Samsonite On The Hunt For More Brands: CEO
Luxury labels. Sports labels. You name it! Hong Kong-based luggage designer Samsonite is on a buying frenzy. Affluent Asia is the sweet spot for the luggage industry as this region is its biggest market. During an interview, CEO Tim Parker shares his genius on acquiring brands of all sorts. First, he shares a little more on his favorite piece.
Tim Parker: “This without question is my favorite. This cosmolite case, super light, super strong, I’ve been using it for at least five years this particular model. Never let me down.”
Booming in North America
Reuters Reporter Tara Joseph: “So we’re standing here in your Samsonite shop, one of many, and you’re on target, I think, to hit $2 billion dollar in sales overall this year. Interestingly growth is highest in North America, not here in Asia. Why is that and are you on target for that to continue?”
Tim Parker: “A couple of reasons. One, is we made some acquisitions in America so we’re getting the benefit of those acquisitions but our underlying growth in America is currently around 11 or 12 percent which is fantastic for a market which is quite mature.”
Reuters Reporter Tara Joseph: “But you listed in Hong Kong, Asia is seen as the growth place, it’s a very brand-intensive culture here. It shows that actually your American Tourister brand, which is the sort of lower-tier level, is what’s actually selling in Asia. Certainly that has to be a bit of a surprise?”
Tim Parker: “Not to me and I think not to the rest of the team. Our Samsonite brand in Asia has a very high share of its product category. And American Tourister addresses a very broad market, a much more accessible market. And that’s the reason, I think, why American Tourister has been growing in China, Korea, Indonesia.”
Reuters Reporter Tara Joseph: “But those are very brand intensive places, wouldn’t you expect that Samsonite would be the big growth engine here in Asia.”
Tim Parker: “They are brand-intensive places but there’s only so many cases that you can sell at a higher price category. And if you go into any department store in Asia, I guarantee you’ll find a good sort of 20 or 30 percent of the space is Samsonite. So we have the placement, we have the customers buying our products, but you do at some point come up against some limitations on what you can achieve in terms of growth.”
Reuters Reporter Tara Joseph: “Let’s go to the other end of your suitcase business which is the top end. Hartmann, you bought it for $35 million in cash, and you had said that earnings would hit an earnings per share in 2013. What are we seeing in terms of earnings per share, how much is it contributing now?”
Tim Parker: “Hartmann is still only a very small part of our company, we did signal when we bought it that 2013 would be a year of reorganization and we need to get the brand sorted out and the product sorted out, so I have very low expectations in terms of its contribution this year. Next year, though, we’ve got very high hopes of quite a substantial expansion. We’re launching the brand here in Asia, we’ve got a store that will be going up in Madison Avenue, so it’s ready to go.”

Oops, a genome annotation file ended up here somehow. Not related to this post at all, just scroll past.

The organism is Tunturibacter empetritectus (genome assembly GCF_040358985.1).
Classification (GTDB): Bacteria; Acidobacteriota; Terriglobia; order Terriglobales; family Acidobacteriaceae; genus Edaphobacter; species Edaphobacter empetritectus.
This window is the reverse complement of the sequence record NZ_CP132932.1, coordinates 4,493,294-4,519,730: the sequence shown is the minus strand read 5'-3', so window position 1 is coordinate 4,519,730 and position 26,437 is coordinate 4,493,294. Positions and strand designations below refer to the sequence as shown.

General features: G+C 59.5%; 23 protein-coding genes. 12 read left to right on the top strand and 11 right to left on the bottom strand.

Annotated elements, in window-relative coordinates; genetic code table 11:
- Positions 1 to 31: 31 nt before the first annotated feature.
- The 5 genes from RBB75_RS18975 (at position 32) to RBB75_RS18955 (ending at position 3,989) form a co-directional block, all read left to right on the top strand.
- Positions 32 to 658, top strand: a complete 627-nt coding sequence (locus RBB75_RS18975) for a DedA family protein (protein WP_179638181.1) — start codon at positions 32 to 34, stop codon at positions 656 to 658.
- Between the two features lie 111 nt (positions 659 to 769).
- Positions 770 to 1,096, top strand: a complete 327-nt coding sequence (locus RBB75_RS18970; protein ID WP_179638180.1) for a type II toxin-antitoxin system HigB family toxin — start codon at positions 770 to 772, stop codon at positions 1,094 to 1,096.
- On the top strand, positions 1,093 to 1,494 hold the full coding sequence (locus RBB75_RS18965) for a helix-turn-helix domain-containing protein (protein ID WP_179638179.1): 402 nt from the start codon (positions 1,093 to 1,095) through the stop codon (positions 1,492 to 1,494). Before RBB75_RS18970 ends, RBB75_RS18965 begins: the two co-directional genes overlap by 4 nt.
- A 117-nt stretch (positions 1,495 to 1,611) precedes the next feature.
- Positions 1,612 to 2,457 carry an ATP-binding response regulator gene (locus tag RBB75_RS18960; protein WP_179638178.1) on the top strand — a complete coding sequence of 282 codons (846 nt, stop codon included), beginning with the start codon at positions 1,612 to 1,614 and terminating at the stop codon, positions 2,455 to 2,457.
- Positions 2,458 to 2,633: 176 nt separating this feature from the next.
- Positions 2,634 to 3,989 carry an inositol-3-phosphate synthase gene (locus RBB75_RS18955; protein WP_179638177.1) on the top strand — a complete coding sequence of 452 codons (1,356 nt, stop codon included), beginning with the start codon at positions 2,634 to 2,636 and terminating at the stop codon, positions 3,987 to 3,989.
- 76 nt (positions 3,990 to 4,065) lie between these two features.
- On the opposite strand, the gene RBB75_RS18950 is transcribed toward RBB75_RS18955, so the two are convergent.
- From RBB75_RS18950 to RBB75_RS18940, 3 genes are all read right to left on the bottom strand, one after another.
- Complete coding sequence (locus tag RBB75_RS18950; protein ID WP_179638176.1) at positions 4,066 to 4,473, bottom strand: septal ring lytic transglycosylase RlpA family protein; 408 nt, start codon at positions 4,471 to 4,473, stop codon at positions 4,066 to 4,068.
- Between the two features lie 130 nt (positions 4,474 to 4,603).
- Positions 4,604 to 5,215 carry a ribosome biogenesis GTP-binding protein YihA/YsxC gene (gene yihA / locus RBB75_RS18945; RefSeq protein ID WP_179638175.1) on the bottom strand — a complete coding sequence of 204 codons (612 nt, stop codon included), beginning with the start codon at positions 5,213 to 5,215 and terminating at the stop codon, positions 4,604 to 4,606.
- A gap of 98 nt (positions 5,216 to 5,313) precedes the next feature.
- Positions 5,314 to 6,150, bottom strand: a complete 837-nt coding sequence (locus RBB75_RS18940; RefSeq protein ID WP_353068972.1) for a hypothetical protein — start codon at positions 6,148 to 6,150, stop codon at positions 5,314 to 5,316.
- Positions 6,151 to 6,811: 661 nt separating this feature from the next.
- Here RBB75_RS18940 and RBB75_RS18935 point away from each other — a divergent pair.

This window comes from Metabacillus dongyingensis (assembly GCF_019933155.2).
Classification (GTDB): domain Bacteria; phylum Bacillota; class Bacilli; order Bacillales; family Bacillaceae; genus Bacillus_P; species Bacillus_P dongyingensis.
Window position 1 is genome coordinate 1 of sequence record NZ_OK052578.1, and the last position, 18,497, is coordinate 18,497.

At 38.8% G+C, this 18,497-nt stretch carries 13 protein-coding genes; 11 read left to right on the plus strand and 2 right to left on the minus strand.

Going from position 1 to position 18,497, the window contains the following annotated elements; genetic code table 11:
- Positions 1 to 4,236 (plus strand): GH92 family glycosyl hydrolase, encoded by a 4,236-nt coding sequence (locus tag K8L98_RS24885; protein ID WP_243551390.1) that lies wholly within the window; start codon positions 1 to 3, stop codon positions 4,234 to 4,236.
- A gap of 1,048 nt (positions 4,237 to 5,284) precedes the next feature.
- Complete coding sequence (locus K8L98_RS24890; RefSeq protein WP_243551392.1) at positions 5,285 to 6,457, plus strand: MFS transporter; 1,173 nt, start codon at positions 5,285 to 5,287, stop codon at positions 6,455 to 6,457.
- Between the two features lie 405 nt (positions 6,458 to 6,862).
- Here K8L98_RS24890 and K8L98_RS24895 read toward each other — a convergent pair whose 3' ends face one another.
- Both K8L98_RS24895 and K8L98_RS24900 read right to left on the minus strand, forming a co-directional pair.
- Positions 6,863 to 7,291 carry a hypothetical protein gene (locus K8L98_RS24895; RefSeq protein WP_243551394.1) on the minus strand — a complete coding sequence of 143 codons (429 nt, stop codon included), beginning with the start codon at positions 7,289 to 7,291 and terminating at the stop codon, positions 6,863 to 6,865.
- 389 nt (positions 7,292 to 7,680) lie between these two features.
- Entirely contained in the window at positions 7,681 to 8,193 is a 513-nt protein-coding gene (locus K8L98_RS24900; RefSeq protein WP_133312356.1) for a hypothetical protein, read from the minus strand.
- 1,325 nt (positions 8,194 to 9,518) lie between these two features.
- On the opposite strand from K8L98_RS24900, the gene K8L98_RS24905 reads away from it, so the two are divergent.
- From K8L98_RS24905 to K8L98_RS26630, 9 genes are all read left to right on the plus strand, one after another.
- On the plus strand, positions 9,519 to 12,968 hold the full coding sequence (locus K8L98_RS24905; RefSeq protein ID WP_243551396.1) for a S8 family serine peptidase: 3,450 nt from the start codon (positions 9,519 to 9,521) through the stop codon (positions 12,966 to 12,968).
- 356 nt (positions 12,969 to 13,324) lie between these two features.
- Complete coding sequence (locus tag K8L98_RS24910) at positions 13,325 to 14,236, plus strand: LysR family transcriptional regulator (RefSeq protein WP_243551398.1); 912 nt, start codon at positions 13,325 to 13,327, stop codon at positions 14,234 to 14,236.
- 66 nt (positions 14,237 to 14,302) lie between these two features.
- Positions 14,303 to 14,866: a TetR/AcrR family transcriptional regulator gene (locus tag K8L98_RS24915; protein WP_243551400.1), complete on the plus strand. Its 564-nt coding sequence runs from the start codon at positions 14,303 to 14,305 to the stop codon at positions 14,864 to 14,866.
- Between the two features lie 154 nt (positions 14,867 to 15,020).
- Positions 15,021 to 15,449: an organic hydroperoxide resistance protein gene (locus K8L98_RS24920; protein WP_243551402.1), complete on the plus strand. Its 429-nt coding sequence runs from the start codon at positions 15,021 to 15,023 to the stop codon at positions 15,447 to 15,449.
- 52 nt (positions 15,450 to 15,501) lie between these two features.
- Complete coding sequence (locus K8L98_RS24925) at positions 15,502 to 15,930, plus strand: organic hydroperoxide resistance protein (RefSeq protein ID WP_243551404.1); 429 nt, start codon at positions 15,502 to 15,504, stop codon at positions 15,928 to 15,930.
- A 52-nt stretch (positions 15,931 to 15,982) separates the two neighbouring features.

Reuters Reporter Tara Joseph: “So when will it actually contribute to earnings?”
Tim Parker: “It will make a contribution next year.”
What’s the Next Acquisition?
Reuters Reporter Tara Joseph: “Moving also into all your acquisitions: Hartmann’s one, you also had Sierra, you’ve got Samsonite, you have American Tourister. What else could you possibly buy?”
Tim Parker: “Our market’s very fragmented, and although we occupy a very good chunk of the luggage market, there are areas such as handbags, business cases, we’re looking at the whole outdoor segment – all of these represent very interesting opportunities for us because one of the strengths of our company is this enormous world-wide distribution platform. So we have a huge logistics capability, we’ve got a lot of experienced management, and we have established relationships with the key distribution channels. So we want to buy brands and really develop them internationally.”
Reuters Reporter Tara Joseph: “So it sounds like in a way you’re going to grow beyond suitcases. And with so many different tiers as well, is that a little bit of a worrying business model to try and handle different tiers, different types of bags etc.?”
Tim Parker: “Well, in my view, we do have different tiers of operation in our traditional luggage business which I think we understand very well. We will only go step by step into some of these other areas. Personally I’m very optimistic, I think we’ve got a business with very good organic growth prospects, but I think also we can add some real value to local brands which we can realize the potential of internationally.”
Reuters Reporter Tara Joseph: “So give me a hint, your next acquisition? An Asian brand? A handbag brand?”
Tim Parker: “We’re looking at brands in Asia, we’re looking at brands in Europe, we’re looking at brands in America.”
Reuters Reporter Tara Joseph: “That’s very general, which one will it be?”
Tim Parker: “And which one will reach the finishing line first I have no idea. But we will, I think, I hope have some interesting developments in the next few months.”
There’s no stopping luggage giant Samsonite. Soon enough it’s next acquisition will be making headway. For now, we can only speculate which will be next.